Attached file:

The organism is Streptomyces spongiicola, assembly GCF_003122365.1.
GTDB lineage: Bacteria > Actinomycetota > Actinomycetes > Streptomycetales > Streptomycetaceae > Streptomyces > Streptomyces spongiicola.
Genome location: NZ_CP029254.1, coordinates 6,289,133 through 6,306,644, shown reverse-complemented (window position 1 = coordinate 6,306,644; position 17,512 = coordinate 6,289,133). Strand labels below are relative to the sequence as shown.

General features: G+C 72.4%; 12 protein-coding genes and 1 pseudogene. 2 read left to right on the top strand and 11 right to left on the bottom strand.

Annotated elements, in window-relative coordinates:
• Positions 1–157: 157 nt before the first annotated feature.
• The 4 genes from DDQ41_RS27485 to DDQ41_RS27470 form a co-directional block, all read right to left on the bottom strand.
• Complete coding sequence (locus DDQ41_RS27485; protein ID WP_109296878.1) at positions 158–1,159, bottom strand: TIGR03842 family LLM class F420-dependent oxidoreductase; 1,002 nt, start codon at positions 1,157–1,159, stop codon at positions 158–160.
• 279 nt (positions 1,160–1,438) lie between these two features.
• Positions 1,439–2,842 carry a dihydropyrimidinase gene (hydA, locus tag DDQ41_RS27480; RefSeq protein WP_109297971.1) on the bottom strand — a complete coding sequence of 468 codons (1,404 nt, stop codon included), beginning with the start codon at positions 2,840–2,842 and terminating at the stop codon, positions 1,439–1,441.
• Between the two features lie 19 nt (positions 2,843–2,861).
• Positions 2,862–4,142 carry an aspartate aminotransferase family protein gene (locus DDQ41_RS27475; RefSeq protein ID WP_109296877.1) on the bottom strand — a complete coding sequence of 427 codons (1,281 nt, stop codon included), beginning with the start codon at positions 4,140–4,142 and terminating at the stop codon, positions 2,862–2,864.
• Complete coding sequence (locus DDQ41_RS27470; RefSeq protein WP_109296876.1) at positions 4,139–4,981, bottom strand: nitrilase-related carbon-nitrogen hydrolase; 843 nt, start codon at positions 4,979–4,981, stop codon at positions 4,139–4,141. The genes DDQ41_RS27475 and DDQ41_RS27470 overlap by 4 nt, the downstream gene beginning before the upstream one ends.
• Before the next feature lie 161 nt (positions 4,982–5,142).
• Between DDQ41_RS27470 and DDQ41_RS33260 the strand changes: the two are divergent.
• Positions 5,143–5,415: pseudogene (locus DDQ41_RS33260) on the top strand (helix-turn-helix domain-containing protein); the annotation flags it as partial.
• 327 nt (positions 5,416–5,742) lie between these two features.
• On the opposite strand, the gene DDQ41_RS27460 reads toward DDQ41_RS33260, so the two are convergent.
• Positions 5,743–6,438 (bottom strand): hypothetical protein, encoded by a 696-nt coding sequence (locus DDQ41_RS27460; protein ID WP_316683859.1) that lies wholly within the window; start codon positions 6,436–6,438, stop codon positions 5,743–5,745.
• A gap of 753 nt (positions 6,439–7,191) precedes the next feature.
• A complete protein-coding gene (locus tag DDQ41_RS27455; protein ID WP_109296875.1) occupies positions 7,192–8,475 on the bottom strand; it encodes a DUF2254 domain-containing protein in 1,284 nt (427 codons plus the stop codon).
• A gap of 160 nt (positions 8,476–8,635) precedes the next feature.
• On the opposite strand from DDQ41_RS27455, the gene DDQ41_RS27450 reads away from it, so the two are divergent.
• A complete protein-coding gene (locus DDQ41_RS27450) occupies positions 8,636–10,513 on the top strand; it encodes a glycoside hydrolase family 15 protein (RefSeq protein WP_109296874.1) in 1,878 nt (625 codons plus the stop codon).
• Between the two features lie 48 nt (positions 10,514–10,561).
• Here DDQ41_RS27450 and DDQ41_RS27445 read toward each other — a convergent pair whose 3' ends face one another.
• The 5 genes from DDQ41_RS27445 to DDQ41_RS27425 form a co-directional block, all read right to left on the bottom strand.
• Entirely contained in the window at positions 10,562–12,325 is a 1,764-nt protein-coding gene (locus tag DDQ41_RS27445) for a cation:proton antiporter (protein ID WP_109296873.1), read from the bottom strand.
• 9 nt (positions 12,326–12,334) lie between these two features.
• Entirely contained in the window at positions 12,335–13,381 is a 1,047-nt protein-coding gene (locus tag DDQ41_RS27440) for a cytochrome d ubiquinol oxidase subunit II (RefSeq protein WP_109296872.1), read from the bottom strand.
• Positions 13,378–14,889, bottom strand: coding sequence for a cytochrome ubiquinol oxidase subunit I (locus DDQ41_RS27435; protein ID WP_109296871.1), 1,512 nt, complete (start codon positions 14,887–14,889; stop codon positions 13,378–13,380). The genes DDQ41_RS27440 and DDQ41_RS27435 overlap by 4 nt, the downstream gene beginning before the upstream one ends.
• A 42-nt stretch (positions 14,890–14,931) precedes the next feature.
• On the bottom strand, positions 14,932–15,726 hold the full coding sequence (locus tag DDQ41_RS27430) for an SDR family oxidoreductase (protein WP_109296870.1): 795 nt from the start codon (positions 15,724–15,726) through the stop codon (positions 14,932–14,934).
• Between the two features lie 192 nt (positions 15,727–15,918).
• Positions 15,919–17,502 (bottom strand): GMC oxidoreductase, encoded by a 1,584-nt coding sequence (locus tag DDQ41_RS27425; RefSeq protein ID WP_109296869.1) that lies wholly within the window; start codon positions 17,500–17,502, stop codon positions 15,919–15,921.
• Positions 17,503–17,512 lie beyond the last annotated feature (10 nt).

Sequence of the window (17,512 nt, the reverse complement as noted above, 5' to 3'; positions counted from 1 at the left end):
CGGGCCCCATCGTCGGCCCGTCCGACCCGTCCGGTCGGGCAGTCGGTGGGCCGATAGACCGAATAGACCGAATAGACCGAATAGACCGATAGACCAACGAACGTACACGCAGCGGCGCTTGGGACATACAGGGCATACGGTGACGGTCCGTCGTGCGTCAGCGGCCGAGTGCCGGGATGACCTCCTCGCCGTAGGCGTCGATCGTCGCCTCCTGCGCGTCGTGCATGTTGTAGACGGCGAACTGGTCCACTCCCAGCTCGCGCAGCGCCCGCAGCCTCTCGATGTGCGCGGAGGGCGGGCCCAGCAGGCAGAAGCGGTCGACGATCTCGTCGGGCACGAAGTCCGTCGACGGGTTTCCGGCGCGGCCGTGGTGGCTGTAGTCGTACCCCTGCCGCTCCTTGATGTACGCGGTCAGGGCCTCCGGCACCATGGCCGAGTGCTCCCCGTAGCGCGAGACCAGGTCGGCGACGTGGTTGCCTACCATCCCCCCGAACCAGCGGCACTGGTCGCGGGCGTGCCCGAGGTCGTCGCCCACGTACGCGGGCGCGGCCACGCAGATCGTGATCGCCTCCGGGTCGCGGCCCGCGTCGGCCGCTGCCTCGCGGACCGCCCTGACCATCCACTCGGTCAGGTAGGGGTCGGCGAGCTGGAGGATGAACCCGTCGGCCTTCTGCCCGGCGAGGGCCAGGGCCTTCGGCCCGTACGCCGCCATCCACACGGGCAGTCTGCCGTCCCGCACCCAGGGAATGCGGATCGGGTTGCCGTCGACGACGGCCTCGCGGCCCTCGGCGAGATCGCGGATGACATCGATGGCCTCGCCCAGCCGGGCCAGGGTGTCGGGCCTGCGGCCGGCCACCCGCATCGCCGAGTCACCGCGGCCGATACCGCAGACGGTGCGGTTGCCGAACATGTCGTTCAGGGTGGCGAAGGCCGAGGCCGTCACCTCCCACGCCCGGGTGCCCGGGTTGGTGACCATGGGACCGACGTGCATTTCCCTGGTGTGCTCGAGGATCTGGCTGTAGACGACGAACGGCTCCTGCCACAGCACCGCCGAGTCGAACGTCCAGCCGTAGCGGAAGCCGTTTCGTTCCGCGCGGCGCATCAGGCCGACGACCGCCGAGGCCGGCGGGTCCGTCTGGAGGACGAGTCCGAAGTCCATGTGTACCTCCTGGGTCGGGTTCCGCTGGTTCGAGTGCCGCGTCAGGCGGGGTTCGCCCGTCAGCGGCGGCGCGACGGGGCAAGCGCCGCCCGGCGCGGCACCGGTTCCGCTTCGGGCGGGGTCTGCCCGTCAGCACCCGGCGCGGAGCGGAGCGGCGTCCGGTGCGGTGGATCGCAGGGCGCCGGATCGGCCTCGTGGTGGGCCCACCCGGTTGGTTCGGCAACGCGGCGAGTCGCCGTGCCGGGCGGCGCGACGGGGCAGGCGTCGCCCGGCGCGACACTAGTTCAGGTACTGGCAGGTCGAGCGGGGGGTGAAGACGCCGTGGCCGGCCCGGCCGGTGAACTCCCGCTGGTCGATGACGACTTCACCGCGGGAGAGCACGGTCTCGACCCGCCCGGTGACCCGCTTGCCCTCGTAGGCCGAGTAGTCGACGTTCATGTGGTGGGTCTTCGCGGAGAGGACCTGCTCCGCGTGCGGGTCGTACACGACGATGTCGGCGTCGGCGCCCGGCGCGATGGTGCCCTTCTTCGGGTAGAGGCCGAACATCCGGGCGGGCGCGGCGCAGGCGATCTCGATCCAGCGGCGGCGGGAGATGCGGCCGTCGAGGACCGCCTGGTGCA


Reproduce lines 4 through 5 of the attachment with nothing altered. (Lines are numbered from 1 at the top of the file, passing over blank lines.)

General features: G+C 72.4%; 12 protein-coding genes and 1 pseudogene. 2 read left to right on the top strand and 11 right to left on the bottom strand.

Annotated elements, in window-relative coordinates: